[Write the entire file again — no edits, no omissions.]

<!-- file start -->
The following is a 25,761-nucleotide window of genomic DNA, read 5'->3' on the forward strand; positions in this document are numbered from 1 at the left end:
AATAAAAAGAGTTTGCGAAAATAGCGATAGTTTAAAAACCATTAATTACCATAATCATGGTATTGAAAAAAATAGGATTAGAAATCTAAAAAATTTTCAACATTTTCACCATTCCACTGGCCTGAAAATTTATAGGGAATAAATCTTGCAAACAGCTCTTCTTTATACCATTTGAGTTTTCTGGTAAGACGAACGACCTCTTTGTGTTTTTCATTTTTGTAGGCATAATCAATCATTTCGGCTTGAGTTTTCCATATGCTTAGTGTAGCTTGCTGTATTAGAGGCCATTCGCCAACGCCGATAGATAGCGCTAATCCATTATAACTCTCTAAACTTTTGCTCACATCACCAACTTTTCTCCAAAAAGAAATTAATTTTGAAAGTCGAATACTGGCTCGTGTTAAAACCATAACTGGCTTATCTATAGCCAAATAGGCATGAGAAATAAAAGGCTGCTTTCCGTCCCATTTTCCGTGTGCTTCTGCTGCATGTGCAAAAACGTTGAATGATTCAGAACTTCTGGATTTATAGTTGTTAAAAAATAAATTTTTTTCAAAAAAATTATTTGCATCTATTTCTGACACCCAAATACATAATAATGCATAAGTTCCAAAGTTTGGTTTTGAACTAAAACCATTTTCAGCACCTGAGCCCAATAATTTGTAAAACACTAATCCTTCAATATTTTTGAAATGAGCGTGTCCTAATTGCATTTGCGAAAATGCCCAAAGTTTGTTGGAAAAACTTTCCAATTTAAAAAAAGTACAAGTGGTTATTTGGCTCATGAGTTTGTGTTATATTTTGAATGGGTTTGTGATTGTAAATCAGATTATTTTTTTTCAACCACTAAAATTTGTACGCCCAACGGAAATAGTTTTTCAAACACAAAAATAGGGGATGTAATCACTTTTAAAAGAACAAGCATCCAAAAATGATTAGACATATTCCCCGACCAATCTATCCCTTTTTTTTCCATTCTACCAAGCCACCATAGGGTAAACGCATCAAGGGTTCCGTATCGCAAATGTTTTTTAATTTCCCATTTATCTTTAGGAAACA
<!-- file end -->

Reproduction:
The following is a 25,761-nucleotide window of genomic DNA, read 5'->3' on the forward strand; positions in this document are numbered from 1 at the left end:
AATAAAAAGAGTTTGCGAAAATAGCGATAGTTTAAAAACCATTAATTACCATAATCATGGTATTGAAAAAAATAGGATTAGAAATCTAAAAAATTTTCAACATTTTCACCATTCCACTGGCCTGAAAATTTATAGGGAATAAATCTTGCAAACAGCTCTTCTTTATACCATTTGAGTTTTCTGGTAAGACGAACGACCTCTTTGTGTTTTTCATTTTTGTAGGCATAATCAATCATTTCGGCTTGAGTTTTCCATATGCTTAGTGTAGCTTGCTGTATTAGAGGCCATTCGCCAACGCCGATAGATAGCGCTAATCCATTATAACTCTCTAAACTTTTGCTCACATCACCAACTTTTCTCCAAAAAGAAATTAATTTTGAAAGTCGAATACTGGCTCGTGTTAAAACCATAACTGGCTTATCTATAGCCAAATAGGCATGAGAAATAAAAGGCTGCTTTCCGTCCCATTTTCCGTGTGCTTCTGCTGCATGTGCAAAAACGTTGAATGATTCAGAACTTCTGGATTTATAGTTGTTAAAAAATAAATTTTTTTCAAAAAAATTATTTGCATCTATTTCTGACACCCAAATACATAATAATGCATAAGTTCCAAAGTTTGGTTTTGAACTAAAACCATTTTCAGCACCTGAGCCCAATAATTTGTAAAACACTAATCCTTCAATATTTTTGAAATGAGCGTGTCCTAATTGCATTTGCGAAAATGCCCAAAGTTTGTTGGAAAAACTTTCCAATTTAAAAAAAGTACAAGTGGTTATTTGGCTCATGAGTTTGTGTTATATTTTGAATGGGTTTGTGATTGTAAATCAGATTATTTTTTTTCAACCACTAAAATTTGTACGCCCAACGGAAATAGTTTTTCAAACACAAAAATAGGGGATGTAATCACTTTTAAAAGAACAAGCATCCAAAAATGATTAGACATATTCCCCGACCAATCTATCCCTTTTTTTTCCATTCTACCAAGCCACCATAGGGTAAACGCATCAAGGGTTCCGTATCGCAAATGTTTTTTAATTTCCCATTTATCTTTAGGAAACA